In its simplest form, offset formula returns the cell or range address using numeric values. Sounds complicated? Let�s use an example to explain.

In the above diagram, cell A6 contains the character "a". If you look at the formula bar, you will notice that the character "a" was not typed into the cell. Instead, it was a result returned using offset. We have basically instructed excel to return the value that is found in cell A3. How was this done?

1. First, we identify a cell as a starting point. This is our base cell. In the formula above, the base cell is A1 in "=OFFSET(**A1**,2,0,1,1)".

2. We have indicated in the offset formula that we want the result that is 2 rows below the base cell A1 "=OFFSET(A1,**2**,0,1,1)".

3. Next, we also tell the offset formula that the result should be 0 column from the base cell. By now, the offset formula would have identified that we are looking at the cell A3, which is 2 rows below A1 and zero column from A1.

4. Finally, we told excel that size of the range we want is 1 row tall and 1 column high, i.e. a single cell "=OFFSET(A1,**2**,0,**1,1**)".

5. As a result of this instruction, the character "a" was displayed in cell A6.

This result is the same as entering without quotes "=A3" into cell A6.

**Note:**

a) If you want the offset formula to move above the base cell, then enter it as a negative number. In the above example, the offset will return an error because it is unable to find anything above the cell A1 (outside the boundary of the excel worksheet). However, if you have entered the base cell as B3, then you could instruct the offset formula to move 1 row above the base cell. The offset function will return the value "65" as its result. The formula to do this is "=OFFSET(B3,-1,0,1,1)"

b) The smallest size of the result "=OFFSET(A1,2,0,**1,1**)" is 1 row tall and 1 column wide. In this example, only 1 row and 1 column can be used. The size of the range can be increased, only when it is used together with another function, e.g. sum. Otherwise, it will return with an "#Value!" error.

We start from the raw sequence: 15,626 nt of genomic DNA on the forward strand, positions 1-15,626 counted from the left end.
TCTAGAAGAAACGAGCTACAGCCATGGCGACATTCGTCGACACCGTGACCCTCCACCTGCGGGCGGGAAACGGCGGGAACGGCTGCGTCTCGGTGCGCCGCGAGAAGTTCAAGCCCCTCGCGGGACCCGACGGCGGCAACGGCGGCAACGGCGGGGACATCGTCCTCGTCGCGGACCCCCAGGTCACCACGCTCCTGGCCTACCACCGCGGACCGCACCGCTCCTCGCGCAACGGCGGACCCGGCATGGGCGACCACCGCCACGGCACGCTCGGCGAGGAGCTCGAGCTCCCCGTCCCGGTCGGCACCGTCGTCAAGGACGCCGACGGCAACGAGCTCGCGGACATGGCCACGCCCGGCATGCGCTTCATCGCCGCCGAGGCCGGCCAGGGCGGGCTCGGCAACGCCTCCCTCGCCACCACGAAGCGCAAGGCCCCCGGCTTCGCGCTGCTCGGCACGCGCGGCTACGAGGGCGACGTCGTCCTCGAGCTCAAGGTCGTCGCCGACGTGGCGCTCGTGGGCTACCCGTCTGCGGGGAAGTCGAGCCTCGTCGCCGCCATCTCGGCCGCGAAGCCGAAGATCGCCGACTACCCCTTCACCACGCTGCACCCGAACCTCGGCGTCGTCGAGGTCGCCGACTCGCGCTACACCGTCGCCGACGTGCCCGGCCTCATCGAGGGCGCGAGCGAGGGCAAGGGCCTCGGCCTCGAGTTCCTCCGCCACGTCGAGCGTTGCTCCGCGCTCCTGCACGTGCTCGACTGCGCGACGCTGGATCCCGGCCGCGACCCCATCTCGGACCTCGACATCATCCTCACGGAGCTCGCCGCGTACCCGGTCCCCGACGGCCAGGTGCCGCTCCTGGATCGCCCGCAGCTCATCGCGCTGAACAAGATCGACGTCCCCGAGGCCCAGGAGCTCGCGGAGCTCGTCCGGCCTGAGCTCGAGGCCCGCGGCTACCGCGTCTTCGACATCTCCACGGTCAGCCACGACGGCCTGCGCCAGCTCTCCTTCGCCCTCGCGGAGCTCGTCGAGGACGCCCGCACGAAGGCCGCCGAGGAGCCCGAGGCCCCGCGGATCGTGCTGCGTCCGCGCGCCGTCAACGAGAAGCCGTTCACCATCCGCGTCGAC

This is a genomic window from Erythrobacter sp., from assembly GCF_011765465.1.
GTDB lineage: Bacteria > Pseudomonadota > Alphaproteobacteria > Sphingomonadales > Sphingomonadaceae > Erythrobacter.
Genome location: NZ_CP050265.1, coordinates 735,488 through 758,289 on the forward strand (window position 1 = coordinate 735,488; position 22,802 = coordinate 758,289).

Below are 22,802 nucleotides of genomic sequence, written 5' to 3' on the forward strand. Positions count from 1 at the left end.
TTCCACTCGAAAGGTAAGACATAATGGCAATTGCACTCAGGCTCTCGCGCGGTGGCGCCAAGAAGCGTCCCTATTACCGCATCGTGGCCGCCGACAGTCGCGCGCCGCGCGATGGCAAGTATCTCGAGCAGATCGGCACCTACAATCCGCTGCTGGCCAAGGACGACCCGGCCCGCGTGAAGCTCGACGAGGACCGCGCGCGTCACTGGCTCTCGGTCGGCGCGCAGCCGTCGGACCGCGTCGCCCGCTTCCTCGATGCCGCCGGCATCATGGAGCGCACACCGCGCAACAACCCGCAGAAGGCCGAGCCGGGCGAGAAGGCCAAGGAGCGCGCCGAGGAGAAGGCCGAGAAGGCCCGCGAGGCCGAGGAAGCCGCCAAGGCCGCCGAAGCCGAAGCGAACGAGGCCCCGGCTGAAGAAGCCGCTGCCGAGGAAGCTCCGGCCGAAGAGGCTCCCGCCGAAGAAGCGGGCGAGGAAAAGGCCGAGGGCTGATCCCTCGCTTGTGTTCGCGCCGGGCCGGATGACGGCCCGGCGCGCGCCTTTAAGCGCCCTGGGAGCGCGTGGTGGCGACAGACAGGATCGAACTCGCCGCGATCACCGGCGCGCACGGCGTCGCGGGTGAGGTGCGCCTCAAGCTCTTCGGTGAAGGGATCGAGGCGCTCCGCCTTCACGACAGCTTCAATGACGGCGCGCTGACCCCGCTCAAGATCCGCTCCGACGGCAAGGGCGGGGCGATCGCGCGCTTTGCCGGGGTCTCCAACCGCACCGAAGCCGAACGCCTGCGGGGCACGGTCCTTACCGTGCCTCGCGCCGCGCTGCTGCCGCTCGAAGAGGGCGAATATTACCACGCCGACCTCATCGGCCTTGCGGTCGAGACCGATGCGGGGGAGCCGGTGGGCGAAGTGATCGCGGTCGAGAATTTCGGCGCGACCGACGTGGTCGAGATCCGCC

When we increase either the row height or column width in the offset function "=OFFSET(A1,2,0,**1,1**)" to more than 1, the reference is converted to a range. In this section, we will explain how we make use of the offset function to find out sum of the range C1:C2

1. Set up the offset function such that it is referenced to the cell C1. The formula will start with the base cell A1 "=OFFSET(**A1**,0,2,1,1)". Then, enter the number 0 to instruct the offset function to stay in the same row 1 "=OFFSET(A1,**0**,2,1,1)". Then enter the number 2 to indicated that we want to move 2 columns to the right of the base cell A1 "=OFFSET(A1,0,**2**,1,1)" (Column A is numbered 0). Keep the last two numbers as 1 to indicate that we want the offset function to point to one single cell C1 "=OFFSET(A1,0,2,**1,1**)". The result will show the value in cell C1, i.e. the number 43.

2. Enclose the offset function with a sum function "**=sum**(OFFSET(A1,0,2,1,1))". The result continues to show 43.

3. As our plan is to sum the range C1:C2, we need to increase the row height to 2 "=sum(OFFSET(A1,0,2,**2**,1))". The number now changes to **75**. It has included the number 32 in cell C2. The number 75 is the result of summing cell C1 (43) and C2 (32). We have included a diagram below to help you understand better.

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